Is it possible to tell someone what you don't hear?

Ehhhh??

Steve Butterworth

PAST
Professional Audio System Technology

END COPY

For sure this is one that is better perceived rather than measured, although both are quite easily possible

You will not find this easy to compare because with the discrete vs indiscrete amps it really does depend on rather individual conditions of settings, source and material...

However, by using this method you can achieve an empirical result under those exact conditions of usage with the actual source material in which you are interested, rather than some test signal

Like any measurement if this is not done scientifically it will produce false results

Having said that this is essentially the way that expensive audio test equipment measures total harmonic distortion right down to 0.001% and so it can be very accurate

Again, I stress that this result is not going to be what you are going to hear in the mix because audio waveforms are as highly complex as creation itself, but rather this should give you a clue as what differences you should be listening for in your blind AB listening tests

PAST
Professional Audio System Technology
Old 3rd November 2018
  #10
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Quote:
Originally Posted by PAST View Post
Hiya

It is buried deep in the following thread which you might find interesting in its entirety?

The new Neve 1073 DPX! Two rack mounted 1073s for $4999
Post 158/166

Here is a copy:

Post 166

START COPY

So here is MY sales pitch:

So now you can finally, for once and for all REALLY, totally and utterly, definitively, clearly hear the DIFFERENCE between all of your various Neve modules in the privacy of your own home
I am not convinced the null technique you describe shows what you think it shows. Put two 1073 modules from the same production run in there and you will hear differences. Each will have subtle differences in distortion spectra, frequency response etc etc which the null will show up. The vast majority of these vastly amplified tiny differences will be totally inaudible in normal use. The same is true of different types of Neve channel modules. The differences will be tiny even when vastly amplified and it will be impossible to tell if the difference you hear in the null is a real difference or simply normal production tolerances.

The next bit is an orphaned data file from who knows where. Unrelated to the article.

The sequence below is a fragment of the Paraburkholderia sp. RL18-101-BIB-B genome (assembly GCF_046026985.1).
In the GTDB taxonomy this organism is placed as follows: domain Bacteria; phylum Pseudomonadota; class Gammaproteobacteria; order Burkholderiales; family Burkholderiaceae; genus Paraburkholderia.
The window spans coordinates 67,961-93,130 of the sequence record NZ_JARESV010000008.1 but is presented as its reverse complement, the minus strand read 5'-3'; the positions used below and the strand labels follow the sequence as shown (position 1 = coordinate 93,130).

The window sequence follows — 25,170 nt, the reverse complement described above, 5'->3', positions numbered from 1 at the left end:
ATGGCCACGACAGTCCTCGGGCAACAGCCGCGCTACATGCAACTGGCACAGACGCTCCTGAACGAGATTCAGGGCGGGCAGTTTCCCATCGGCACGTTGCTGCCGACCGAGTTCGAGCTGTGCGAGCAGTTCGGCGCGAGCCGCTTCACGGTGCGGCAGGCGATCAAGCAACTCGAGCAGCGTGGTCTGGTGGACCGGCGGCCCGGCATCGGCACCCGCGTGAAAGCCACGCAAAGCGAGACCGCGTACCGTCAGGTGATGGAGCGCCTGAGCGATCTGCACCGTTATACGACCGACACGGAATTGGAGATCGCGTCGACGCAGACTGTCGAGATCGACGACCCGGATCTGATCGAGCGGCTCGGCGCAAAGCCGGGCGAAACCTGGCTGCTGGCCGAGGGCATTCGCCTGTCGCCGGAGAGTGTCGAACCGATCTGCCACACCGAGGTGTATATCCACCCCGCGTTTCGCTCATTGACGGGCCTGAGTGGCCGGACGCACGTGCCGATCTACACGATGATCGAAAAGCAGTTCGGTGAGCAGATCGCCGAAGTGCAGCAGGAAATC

Cheers

Ian
Old 3rd November 2018
  #11
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Hi Ian

That is why I state that this must be done scientifically

For instance....in this case changing only ONE amplifier and comparing before and after results under otherwise identical conditions

With this sort of comparison each case must be carefully thought out and planned before jumping to wild conclusions

I also repeatedly qualify this method of comparison....as restated:

"Again, I stress that this result is not going to be what you are going to hear in the mix because audio waveforms are as highly complex as creation itself, but rather this should give you a clue as what differences you should be listening for in your blind AB listening tests"

"When you have nulled and maxed the monitors what you will be hearing is purely the DIFFERENCE between your two units"

"Usually, once I have heard the difference this way I find that I can then easily hear that difference under normal listening conditions"

"When comparing like with like Neve channels the difference signal can be very small and you literally have to dig it out of the noise floor"

"It is a very sensitive process and as with all listening tests must be done very accurately with scientific precision"

"Also, as briefly mentioned, this is best used to identify and train your senses to the type of differences that can then be more readily discerned in straight A/B listening tests"

Steve Butterworth

PAST
Professional Audio System Technology
Old 3rd November 2018
  #12
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PAST's Avatar
 

Ooop....and PS

Don't forget to nail down the studio cat really securely between comparison tests
Old 4th November 2018
  #13
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ruffrecords's Avatar
Quote:
Originally Posted by PAST View Post
Hi Ian

"When you have nulled and maxed the monitors what you will be hearing is purely the DIFFERENCE between your two units"

"Usually, once I have heard the difference this way I find that I can then easily hear that difference under normal listening conditions"

"When comparing like with like Neve channels the difference signal can be very small and you literally have to dig it out of the noise floor"
This is the part I have a problem with. I just does not make sense to me. If you are "digging something out of the noise floor" then under normal listening conditions you simply will not hear it (masking). If you think you do hear it then it is probably psycho acoustic expectation.

Cheers

Ian
Old 4th November 2018
  #14
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Hi Ian

This 'masking' is what they thought that noone would notice when they stripped low level audio out for mp3 digital